While Michael McFaul’s confirmation to be U.S. ambassador to Russia has now passed the Senate, the reason for the holdup remains: The Obama administration appears intent to provide Russia with missile defense secrets. As the Washington Times’ Bill Gertz notes:

In the president’s signing statement issued Saturday in passing into law the fiscal 2012 defense authorization bill, Mr. Obama said restrictions aimed at protecting top-secret technical data on U.S. Standard Missile-3 velocity burnout parameters might impinge on his constitutional foreign policy authority. As first disclosed in this space several weeks ago, U.S. officials are planning to provide Moscow with the SM-3 data, despite reservations from security officials who say that doing so could compromise the effectiveness of the system by allowing Russian weapons technicians to counter the missile. The weapons are considered some of the most effective high-speed interceptors in the U.S. missile defense arsenal.

The impetus for the SM-3 information deal appears to be from Ellen Tauscher, a former left-of-center congresswoman who, as Obama’s undersecretary of state for Arms Control and International Security Affairs, has proven adept at self-promotion, but when it has come to the substance of her job, she distinguished herself as a poor negotiator, repeatedly getting bowled over by American adversaries.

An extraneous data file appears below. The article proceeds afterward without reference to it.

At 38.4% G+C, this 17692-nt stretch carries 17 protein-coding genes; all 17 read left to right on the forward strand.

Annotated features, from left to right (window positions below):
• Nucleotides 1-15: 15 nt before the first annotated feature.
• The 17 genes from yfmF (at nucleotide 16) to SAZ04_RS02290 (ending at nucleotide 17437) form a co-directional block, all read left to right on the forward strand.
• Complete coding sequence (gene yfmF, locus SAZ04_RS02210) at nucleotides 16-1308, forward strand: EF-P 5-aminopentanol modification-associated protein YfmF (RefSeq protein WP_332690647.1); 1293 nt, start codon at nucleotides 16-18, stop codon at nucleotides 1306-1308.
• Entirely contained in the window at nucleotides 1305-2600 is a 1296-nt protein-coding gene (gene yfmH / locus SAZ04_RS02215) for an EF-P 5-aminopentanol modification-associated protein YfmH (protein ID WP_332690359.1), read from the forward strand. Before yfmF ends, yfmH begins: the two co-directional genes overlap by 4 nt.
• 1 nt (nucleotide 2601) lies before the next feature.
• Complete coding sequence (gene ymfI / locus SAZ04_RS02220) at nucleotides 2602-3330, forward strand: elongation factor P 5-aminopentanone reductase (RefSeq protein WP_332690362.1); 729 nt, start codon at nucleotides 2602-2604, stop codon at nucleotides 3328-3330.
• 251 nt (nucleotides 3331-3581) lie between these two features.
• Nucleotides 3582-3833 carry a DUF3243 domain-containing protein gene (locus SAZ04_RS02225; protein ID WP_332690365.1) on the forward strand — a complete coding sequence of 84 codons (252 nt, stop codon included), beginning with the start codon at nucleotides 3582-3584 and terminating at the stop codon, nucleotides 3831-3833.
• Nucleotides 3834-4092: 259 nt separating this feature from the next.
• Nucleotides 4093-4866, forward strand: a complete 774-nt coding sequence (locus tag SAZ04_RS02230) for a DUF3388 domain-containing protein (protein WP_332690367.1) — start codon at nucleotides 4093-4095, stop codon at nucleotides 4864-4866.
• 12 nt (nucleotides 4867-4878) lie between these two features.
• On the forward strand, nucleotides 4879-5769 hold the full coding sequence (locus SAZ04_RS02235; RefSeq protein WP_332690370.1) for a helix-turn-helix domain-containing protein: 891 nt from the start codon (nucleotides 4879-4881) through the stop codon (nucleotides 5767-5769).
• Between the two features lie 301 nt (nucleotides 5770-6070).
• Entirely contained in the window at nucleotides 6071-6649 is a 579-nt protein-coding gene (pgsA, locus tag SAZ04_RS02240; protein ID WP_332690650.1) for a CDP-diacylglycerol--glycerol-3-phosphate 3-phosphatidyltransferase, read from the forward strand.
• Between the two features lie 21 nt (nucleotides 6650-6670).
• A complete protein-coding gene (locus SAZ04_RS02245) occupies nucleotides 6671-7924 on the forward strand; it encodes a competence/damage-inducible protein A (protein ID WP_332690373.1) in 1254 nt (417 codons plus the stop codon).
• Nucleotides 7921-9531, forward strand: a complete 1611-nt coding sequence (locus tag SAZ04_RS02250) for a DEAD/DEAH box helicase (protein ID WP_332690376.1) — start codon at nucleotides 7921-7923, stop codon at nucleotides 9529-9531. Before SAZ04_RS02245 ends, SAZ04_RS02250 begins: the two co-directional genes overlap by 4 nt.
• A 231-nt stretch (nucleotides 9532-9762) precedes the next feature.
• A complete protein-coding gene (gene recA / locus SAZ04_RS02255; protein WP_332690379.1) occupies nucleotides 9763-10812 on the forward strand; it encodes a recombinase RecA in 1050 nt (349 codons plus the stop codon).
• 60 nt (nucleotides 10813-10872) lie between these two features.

President Obama may believe defense cuts are necessary. Cutting defense capabilities is dangerous. The president’s plan reverses a bipartisan consensus about the reach of the U.S. military which dates back to the Roosevelt administration. Providing U.S. adversaries with defense secrets they can exploit—and export to other enemies—is simply foolhardy. It is a formula not for parity but for defeat.